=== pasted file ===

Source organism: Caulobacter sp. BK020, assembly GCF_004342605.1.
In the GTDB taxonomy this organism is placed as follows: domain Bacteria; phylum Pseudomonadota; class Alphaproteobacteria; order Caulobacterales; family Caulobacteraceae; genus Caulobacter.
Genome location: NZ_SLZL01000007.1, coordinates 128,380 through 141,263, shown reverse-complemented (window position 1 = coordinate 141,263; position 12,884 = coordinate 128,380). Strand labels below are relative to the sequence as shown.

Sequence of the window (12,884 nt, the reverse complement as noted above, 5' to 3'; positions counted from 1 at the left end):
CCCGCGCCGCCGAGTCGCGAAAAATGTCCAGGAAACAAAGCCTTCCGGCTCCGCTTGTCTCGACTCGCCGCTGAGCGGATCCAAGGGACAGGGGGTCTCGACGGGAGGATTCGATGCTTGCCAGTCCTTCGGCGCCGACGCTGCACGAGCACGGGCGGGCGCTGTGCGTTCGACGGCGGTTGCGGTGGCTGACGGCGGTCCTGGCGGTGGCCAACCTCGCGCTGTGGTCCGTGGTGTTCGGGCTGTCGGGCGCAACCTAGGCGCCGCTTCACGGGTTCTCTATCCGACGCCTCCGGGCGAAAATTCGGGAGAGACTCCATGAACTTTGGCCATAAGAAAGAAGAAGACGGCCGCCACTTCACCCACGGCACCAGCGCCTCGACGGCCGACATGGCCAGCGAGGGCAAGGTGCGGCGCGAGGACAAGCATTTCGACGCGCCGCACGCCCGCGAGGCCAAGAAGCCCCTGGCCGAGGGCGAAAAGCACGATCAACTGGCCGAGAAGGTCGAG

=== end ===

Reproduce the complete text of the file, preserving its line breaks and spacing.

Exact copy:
Source organism: Caulobacter sp. BK020, assembly GCF_004342605.1.
In the GTDB taxonomy this organism is placed as follows: domain Bacteria; phylum Pseudomonadota; class Alphaproteobacteria; order Caulobacterales; family Caulobacteraceae; genus Caulobacter.
Genome location: NZ_SLZL01000007.1, coordinates 128,380 through 141,263, shown reverse-complemented (window position 1 = coordinate 141,263; position 12,884 = coordinate 128,380). Strand labels below are relative to the sequence as shown.

Sequence of the window (12,884 nt, the reverse complement as noted above, 5' to 3'; positions counted from 1 at the left end):
CCCGCGCCGCCGAGTCGCGAAAAATGTCCAGGAAACAAAGCCTTCCGGCTCCGCTTGTCTCGACTCGCCGCTGAGCGGATCCAAGGGACAGGGGGTCTCGACGGGAGGATTCGATGCTTGCCAGTCCTTCGGCGCCGACGCTGCACGAGCACGGGCGGGCGCTGTGCGTTCGACGGCGGTTGCGGTGGCTGACGGCGGTCCTGGCGGTGGCCAACCTCGCGCTGTGGTCCGTGGTGTTCGGGCTGTCGGGCGCAACCTAGGCGCCGCTTCACGGGTTCTCTATCCGACGCCTCCGGGCGAAAATTCGGGAGAGACTCCATGAACTTTGGCCATAAGAAAGAAGAAGACGGCCGCCACTTCACCCACGGCACCAGCGCCTCGACGGCCGACATGGCCAGCGAGGGCAAGGTGCGGCGCGAGGACAAGCATTTCGACGCGCCGCACGCCCGCGAGGCCAAGAAGCCCCTGGCCGAGGGCGAAAAGCACGATCAACTGGCCGAGAAGGTCGAG